The FCC has changed its mind and decided to allow Freedom of the Press. Just the other day “Wait Til You Hear This” and other sources told you of the FCC’s proposal to place government “monitors” not only in broadcast media newsrooms, but also inside newspapers. It was feared research questions would morph into government pressure to control the news. The public outcry was tremendous. So much for that idea, at least for now.
Month – February 2014
24 year-old Amanda Jo Stephen was jogging in Austin, Texas with her earphones on. According to eyewitnesses, she did not hear a police officer tell her to stop. That’s when the cops showed just how tough and insensitive they were. They could have just issued the young woman a citation, but their reaction was more like the military’s “shock and awe”.
The sobering statics come from a report prepared by New York City government. In the year of the study — 2012 — over 31 thousand black babies were aborted compared to nearly 25 thousand who were actually born. Black children accounted for over 42 percent of aborted children that year. It makes you wonder how many future Dr. Martin Luther Kings, Bill Cosbys and Condalisa Rices were not allowed to see the light of day.
23 year-old Heather Levia is a single mom who was holding two jobs while studying nursing. She wanted to encourage firefighters who were working hard in the cold winter near Buffalo, New York. So, she spent over $85 of her own money, supplemented by donations from co-workers, to buy the first responders breakfast. But Ronald McDonald was in a grumpy mood that day.
It’s good news for Robocop, whose movie just came out. The city of Kinshasha, in the Democratic Republic of the Congo, has recently stationed a robot cop at a busy intersection on Triumphal Boulevard. Although the automaton is little more than a glorified traffic light, an engineer associated with the project reports good results.
The FCC has proposed a plan to send “researchers” into news rooms across the country to find out how reporters, editors and station owners decide what stories to run. The agency supposedly wants to learn how they cover “critical information, which is apparently shorthand for the kind of stories the government thinks should be featured. Don’t ask how the broadcast oriented FCC would extend its reach to newspapers, but that’s part of the plan. It doesn’t take much imagination to see questioning morph into pressuring.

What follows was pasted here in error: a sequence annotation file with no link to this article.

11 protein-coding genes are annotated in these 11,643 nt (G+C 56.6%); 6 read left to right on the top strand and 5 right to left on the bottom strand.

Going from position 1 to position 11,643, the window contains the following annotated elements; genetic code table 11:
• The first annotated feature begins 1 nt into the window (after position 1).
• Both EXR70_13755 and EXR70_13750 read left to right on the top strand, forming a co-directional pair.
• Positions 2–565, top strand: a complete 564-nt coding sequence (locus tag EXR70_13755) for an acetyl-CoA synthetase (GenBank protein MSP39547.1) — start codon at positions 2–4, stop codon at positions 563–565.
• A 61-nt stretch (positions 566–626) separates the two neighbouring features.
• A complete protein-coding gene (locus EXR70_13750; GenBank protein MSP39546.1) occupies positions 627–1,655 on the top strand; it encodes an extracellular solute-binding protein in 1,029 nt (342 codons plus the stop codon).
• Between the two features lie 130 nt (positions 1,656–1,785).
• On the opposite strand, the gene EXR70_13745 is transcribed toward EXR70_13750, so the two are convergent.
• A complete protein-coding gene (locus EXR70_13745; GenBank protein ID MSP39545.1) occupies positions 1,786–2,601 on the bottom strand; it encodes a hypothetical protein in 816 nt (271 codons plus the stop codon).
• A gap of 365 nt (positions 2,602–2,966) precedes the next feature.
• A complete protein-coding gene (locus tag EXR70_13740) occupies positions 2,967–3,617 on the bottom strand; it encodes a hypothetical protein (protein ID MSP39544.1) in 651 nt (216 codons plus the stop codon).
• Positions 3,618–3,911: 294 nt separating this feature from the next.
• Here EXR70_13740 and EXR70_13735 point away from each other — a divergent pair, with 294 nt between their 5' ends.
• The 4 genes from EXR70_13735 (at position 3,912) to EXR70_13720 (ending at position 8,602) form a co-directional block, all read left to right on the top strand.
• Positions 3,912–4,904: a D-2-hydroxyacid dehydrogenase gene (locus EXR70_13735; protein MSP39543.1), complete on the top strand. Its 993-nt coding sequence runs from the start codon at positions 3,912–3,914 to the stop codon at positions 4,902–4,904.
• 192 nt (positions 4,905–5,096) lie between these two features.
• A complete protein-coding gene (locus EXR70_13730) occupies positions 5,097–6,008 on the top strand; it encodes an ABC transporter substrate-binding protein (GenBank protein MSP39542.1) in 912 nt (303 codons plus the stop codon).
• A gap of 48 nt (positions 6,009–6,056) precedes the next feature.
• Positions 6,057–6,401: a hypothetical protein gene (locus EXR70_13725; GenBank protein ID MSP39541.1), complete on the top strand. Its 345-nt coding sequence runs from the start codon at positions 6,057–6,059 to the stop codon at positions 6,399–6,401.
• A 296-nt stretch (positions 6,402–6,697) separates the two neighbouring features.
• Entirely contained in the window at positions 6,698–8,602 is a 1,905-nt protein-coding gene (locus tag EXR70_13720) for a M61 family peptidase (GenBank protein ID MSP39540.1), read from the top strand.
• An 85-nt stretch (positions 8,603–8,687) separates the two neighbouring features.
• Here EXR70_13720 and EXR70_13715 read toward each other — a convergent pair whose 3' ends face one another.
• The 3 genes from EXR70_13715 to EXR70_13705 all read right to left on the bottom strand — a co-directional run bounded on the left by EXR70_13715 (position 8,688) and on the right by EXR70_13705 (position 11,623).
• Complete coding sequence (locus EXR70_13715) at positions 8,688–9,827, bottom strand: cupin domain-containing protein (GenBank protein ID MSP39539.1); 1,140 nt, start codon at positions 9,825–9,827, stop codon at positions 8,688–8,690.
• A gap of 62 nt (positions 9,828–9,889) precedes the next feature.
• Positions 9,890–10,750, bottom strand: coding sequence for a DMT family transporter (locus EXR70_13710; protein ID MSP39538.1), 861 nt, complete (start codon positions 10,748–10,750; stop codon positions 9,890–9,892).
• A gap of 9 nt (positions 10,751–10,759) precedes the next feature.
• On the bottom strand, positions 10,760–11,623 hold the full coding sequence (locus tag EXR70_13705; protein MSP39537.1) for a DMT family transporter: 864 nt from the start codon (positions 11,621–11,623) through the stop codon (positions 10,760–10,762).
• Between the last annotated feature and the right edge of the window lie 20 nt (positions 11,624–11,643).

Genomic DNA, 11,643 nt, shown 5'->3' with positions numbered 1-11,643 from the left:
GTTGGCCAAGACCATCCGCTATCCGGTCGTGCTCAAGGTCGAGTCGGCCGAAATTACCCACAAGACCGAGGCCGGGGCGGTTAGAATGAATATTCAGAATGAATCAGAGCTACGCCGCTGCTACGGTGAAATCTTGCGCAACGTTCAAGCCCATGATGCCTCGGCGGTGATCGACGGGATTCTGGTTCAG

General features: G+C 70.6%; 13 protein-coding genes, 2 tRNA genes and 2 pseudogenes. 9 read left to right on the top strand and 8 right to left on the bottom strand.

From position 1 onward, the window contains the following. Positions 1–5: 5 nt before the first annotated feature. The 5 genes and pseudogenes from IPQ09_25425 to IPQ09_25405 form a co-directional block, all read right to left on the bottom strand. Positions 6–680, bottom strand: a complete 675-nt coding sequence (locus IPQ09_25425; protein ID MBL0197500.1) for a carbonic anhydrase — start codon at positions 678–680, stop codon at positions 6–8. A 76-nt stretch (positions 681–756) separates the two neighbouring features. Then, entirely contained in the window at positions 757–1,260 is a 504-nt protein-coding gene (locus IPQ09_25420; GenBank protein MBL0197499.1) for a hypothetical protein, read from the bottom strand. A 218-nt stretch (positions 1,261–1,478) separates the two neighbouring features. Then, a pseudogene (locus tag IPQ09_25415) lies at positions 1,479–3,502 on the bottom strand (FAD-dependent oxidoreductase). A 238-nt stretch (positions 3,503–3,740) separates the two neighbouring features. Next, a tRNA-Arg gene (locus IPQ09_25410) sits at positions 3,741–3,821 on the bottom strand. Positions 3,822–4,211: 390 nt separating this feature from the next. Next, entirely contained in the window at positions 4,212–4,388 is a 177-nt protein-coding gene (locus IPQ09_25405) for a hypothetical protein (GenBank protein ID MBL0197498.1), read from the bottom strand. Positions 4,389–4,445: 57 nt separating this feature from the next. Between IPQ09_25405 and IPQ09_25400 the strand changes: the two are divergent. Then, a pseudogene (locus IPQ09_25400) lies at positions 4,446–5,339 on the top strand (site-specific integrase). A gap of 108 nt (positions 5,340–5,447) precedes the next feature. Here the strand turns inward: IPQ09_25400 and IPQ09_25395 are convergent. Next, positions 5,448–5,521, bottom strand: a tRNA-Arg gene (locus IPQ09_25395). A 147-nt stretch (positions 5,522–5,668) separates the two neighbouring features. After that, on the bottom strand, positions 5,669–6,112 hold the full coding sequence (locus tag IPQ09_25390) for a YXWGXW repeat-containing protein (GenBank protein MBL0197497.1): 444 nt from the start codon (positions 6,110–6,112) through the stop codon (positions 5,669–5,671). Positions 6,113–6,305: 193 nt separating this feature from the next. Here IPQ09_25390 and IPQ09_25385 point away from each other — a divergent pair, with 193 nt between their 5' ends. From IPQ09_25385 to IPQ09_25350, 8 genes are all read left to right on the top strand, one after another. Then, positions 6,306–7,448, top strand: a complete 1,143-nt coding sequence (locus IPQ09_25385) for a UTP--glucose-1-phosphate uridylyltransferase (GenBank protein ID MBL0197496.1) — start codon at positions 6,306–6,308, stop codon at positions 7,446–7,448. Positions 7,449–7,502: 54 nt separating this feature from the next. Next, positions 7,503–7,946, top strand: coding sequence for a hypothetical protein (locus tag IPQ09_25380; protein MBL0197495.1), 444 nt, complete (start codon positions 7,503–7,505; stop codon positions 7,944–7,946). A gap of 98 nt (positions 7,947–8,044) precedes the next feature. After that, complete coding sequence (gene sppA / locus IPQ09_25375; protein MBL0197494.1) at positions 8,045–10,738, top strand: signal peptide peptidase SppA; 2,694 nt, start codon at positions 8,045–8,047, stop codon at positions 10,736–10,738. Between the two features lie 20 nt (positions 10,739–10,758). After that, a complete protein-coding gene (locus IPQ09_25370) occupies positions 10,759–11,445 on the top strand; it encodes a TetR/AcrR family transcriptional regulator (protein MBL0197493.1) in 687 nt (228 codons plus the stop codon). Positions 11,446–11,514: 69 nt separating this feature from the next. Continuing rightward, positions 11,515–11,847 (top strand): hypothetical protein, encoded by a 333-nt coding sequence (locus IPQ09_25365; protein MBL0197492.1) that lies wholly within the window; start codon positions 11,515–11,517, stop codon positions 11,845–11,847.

No one can truthfully say it’s none of Wolfgang Halbig’s business. He’s a national school safety consultant, charged with making sure that what “happened” at Sandy Hook Elementary, doesn’t happen anywhere else. After Halbig started investigating the original incident, his Freedom of Information Request was stonewalled. But that’s not the main reason he suspects something fishy. Halbig has noticed that a medical helicopter was never called out. Neither were EMTs and firefighters allowed in the school. And somehow the death toll of 26 was announced 11 minutes into the incident, leaving little time for a doctor to make the individual determinations, which is required by Connecticut law. And why didn’t parents of dead children file lawsuits against the school, as usually happens? One thing’s for sure. Halbig knows his business. The ex-trooper assisted at the crime scene of the Columbine tragedy.
The accident happened February 1st on Main Street in Hartford, Connecticut. Police found a camera-carrying drone flying above the scene of the fatality. They ordered Pedro Rivera to stop using the device. Rivera is a photographer for WFSB TV-3. He was not working for the station on that day. Police claim Rivera violated an FAA regulation against commercial use of drones, but it appears the prohibition may only be a policy statement, not a regulation. WFSB suspended the man for a week without pay. Rivera is suing the Police Department for violation of his civil rights.